Jill Bruce was six when her father moved the family to the Rolling Acres neighborhood in Talbott, and, through the years, the ingredients of what makes Bruce who she is today were mixed together and she, like some of the wines she studies, is something more than just the sum of those influences.

After a career spanning decades in industrial electric sales, she now pursues her passion as a sommelier.

“Like so many other people in 2012, I got laid off after a thirty-something year career,” Bruce said. “So I decided I needed to pursue something I was passionate about. In 2013, I went and took my first (sommelier) class and passed it. In 2014, I went back and got my executive sommelier certification.”

A sommelier (pronounced “suh-muhl-yay”) is a trained wine expert when it comes to wine selection and pairings, as well as the service needed to properly serve the wine. They are often found in fine dining establishments co-ordinating with executive chefs on menu selections and pairings.

Bruce said it is never too late to pursue your passion, even if you’re retired.

She pursued her education, including in-person classes in Denver, through the International Wine Guild, whose programs have been recognized by the Wall Street Journal.

As the pandemic changed how many schools operated, more courses became available to Bruce to continue her sommelier education further. She said it would not be pragmatic to become a master sommelier due to required, prolonged travel to Europe and years of study needed for those pursuing the highest level designation in the profession. But the highest level coursework was now at her fingertips and she sensed the opportunity to further her goals to pursue her chosen craft with excellence.

“I’m taking the master (level) classes,” she said. “The exam is a three part test- and what gets everybody is the blind taste test. It trips people up”

Sprawled out over her kitchen are charts that describe in fine detail the characteristics of all sorts of wines, and more study aides centered around the dining table where she spends her time working through the material.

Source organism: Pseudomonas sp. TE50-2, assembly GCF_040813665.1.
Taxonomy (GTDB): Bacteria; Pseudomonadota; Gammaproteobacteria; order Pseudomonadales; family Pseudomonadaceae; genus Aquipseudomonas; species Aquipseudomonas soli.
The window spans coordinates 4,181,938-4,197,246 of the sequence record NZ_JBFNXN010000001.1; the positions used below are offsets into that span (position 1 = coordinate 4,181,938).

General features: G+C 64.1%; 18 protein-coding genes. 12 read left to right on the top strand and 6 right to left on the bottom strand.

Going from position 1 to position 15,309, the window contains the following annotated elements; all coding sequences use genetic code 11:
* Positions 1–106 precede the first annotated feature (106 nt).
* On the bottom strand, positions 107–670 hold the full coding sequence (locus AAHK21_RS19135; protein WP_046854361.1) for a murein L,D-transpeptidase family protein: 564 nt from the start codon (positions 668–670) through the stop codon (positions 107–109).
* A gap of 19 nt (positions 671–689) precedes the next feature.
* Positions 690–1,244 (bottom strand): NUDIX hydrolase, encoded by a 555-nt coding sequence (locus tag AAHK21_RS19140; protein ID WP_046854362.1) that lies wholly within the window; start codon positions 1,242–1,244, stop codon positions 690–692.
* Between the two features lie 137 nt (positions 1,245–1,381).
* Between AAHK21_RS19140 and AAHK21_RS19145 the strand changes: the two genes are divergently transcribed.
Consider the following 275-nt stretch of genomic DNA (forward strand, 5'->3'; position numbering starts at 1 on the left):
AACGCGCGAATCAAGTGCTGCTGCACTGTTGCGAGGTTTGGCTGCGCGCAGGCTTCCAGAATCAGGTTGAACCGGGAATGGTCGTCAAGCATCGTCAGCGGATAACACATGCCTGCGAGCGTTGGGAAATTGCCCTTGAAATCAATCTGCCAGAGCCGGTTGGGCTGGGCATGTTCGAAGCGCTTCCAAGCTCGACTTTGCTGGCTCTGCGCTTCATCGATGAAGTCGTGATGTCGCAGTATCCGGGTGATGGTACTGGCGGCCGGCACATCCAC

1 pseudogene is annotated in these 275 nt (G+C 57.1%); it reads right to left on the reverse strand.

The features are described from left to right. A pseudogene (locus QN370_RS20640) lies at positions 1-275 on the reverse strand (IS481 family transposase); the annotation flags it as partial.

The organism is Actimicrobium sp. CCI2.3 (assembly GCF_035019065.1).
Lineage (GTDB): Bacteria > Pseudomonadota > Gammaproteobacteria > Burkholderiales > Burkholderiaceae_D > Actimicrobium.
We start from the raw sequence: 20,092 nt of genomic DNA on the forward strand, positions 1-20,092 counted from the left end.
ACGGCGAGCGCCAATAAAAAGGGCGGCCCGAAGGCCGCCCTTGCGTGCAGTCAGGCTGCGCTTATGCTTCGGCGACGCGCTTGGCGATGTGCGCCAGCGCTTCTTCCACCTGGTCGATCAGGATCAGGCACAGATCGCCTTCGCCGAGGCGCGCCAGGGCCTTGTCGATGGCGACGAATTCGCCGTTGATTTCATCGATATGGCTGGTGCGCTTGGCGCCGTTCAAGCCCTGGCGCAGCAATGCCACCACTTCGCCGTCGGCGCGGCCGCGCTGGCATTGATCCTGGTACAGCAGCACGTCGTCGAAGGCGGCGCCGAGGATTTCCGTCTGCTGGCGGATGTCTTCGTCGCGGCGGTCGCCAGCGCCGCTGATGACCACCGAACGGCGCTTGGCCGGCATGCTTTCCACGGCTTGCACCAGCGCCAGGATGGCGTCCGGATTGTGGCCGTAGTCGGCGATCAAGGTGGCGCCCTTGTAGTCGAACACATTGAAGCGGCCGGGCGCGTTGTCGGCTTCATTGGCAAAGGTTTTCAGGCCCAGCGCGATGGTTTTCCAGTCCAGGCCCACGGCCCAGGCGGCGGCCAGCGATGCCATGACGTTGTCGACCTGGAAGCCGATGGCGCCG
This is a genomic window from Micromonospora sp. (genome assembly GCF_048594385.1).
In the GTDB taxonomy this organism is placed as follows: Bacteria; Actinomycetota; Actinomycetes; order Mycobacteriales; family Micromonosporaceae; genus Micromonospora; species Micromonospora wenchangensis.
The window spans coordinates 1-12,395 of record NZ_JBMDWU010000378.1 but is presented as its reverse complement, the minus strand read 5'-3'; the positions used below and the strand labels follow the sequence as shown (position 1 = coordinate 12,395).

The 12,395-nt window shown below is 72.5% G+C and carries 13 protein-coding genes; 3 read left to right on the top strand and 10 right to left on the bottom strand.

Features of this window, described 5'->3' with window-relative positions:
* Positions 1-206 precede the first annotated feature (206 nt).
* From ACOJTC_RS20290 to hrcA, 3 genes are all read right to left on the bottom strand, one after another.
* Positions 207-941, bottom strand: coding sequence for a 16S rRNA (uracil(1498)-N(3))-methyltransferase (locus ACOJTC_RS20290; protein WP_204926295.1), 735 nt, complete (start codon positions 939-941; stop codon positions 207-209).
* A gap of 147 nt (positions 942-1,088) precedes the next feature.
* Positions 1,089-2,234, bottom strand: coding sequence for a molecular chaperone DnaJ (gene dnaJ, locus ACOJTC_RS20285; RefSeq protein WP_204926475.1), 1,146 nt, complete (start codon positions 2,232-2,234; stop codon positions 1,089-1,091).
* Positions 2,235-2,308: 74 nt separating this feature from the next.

Bruce said that a properly trained individual can absolutely tell the differences in the characteristics and qualities of particular wines.

“You can tell,” she said, “There’s big differences between wines. It’s all a matter of training.”

She said it takes a lot of exposure to many different smells and tastes to learn to recognize and describe the qualities of wines and that there are over 10,000 chemical compounds that can be found in wine.

“You smell what you know, and that’s where people fall down... ...someone might not know the difference between all the types of cherries (and their flavors),” she said. “An expert wine evaluator is going to know the difference.”

While embracing all of the technical aspects of evaluating wines is clearly a point of professional pride, Bruce said the human element is what attracts her to wine in the first place.

“The thing about wine, when you are drinking wine, is you’re usually with friends,” she said. “You’re usually having fun and it’s usually a happy experience.”

Like a mother with many children, Bruce refuses to name favorites. She says wine and how much she enjoys it is based on pairing the drink with the right food, or, to put it another way, “food comes first.”

She digs into every dish she can to find out exactly what kind of spices are going to be present, and works with whomever she can to make sure that the experience of drinking wine elevates the overall culinary atmosphere at whatever meal she is consulting on.

All of the “deep dive” into the nuance of flavor is directed toward making sure the guest at the table has an unforgettable element, and Bruce said all of the technical training in the world is not going to help if the service in the curated experience is bad.

“The part of being a sommelier, that most people don’t know, is the service aspect,” she said. “When you’re a sommelier, you have to know the full service part. That’s why restaurants hire sommelier rather than just a master wine expert.”

Bruce said she is glad she has found her passion to pursue and would like the same for everyone, regardless of age or circumstance.

“When you are young, you are juggling marriage, kids, trying to build a career and sometimes you forget what truly makes you happy,” she said. “At the age of 54, I started my new journey, and yep- it takes time, but now, I am semi-retired, it is all worth it. Like Daddy said, ‘You are never too old to learn and continuing education is also a way to use the muscle we call a brain.’”